Number plates are required to show the registration number correctly, with drivers being forbidden from rearranging the numbers and letters, according to GOV.UK
The format of UK number plates has been the same since 2001, with all cars coming with a standard arrangement from registration.
These licence plates will consist of two letters, two numbers and ending with three letters.
The first two letters refer to the region in the country where the vehicle was first registered.
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The two numbers determine which year it was issued, with the most recent plate being “23” and the “73” plate being introduced in September.
Drivers will see that the last three letters are chosen at random, and do not mean anything.
Some of the region identifiers include “B” for Birmingham, “E” for Essex, “V” for Severn Valley and “Y” for Yorkshire.
If plates are incorrectly displayed, motorists can be fined up to £1,000 and the vehicle will fail its MOT test.
Jon Kirkbright, sales director at Private Number Plates, said: “While many people will be aware that the numbers refer to the year the car was made and registered, they may not know that the letters before them also have a hidden meaning.”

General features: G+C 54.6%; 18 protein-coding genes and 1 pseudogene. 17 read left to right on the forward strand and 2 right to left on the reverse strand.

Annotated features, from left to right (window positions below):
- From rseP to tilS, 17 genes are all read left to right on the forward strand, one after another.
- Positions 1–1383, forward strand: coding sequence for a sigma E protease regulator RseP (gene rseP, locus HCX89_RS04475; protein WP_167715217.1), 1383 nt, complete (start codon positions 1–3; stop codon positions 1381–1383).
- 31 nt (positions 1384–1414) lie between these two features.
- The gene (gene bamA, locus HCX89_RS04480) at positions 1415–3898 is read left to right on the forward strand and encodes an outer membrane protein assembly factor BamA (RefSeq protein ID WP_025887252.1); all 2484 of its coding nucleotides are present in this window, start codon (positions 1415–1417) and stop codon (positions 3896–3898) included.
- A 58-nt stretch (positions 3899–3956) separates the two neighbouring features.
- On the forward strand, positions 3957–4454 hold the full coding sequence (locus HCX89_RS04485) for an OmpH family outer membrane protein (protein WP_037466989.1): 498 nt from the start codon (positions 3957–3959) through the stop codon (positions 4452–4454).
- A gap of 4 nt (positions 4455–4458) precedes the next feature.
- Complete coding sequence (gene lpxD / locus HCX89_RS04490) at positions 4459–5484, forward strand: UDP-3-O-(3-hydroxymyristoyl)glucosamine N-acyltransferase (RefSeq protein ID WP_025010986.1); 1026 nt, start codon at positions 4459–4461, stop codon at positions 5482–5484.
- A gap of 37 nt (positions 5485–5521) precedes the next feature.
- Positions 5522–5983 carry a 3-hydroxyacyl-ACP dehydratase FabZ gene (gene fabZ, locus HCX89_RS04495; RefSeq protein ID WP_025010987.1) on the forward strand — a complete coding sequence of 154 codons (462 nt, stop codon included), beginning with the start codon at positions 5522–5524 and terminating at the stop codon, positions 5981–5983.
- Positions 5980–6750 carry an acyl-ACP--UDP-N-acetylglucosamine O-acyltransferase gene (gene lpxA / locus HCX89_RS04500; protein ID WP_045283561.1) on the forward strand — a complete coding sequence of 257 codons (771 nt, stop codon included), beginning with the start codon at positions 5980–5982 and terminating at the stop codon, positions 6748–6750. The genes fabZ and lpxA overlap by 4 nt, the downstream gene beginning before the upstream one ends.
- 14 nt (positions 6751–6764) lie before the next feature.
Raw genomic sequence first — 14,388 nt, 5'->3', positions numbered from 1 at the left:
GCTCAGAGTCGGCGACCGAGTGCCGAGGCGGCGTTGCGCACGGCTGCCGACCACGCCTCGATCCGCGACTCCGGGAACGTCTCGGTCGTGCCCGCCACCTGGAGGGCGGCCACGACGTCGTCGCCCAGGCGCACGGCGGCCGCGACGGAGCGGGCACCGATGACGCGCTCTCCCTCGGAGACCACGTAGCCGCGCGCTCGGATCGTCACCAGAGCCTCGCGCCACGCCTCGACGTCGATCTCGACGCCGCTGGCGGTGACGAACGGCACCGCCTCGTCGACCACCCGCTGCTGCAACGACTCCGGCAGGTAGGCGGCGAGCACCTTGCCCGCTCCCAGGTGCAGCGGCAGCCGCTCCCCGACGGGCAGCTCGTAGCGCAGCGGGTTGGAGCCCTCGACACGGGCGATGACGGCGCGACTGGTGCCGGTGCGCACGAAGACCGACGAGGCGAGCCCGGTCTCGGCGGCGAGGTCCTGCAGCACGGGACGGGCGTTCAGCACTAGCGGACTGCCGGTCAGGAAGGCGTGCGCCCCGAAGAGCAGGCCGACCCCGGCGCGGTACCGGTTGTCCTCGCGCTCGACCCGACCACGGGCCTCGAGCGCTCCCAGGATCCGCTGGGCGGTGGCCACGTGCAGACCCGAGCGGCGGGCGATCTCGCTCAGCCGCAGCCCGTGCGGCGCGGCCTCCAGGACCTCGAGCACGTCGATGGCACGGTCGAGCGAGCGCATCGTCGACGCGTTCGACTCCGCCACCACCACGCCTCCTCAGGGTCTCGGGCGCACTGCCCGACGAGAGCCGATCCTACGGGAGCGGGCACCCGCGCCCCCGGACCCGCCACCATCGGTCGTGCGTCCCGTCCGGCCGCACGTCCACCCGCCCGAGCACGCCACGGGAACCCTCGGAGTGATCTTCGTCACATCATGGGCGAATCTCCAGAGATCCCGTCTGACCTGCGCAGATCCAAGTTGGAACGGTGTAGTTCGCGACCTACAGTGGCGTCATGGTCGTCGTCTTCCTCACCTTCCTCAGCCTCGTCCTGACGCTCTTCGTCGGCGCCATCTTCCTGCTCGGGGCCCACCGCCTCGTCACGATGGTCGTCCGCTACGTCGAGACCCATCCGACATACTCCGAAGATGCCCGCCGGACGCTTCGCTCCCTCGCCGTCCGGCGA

Drivers can buy a personalised number plate, although this may be expensive, especially if it is a rare and sought-after combination of letters and numbers.
There are four different types of basic styles of registration for personalised number plates, with a “current” style matching the standard format.
A “prefix” plate was used between 1983 and 2001, with the first letter on the plate indicating its age. For example, the RAC state that a plate beginning with “G” was registered in August 1989.
So-called “suffix” plates were used between 1963 and 1983, with the last letter showing how old it is, with “C” meaning it is from 1965.
The most valuable and coveted plates on the market are “dateless” plates, which have no indication of the vehicle age, such as “1AB”.
Motorists will receive a certificate of entitlement (V750 form) from the DVLA which allows them to put the plate on their car.
Any number plate must be made out of a reflective material, not have a background pattern, not have an altered font or spacing and not make the car seem younger than it is.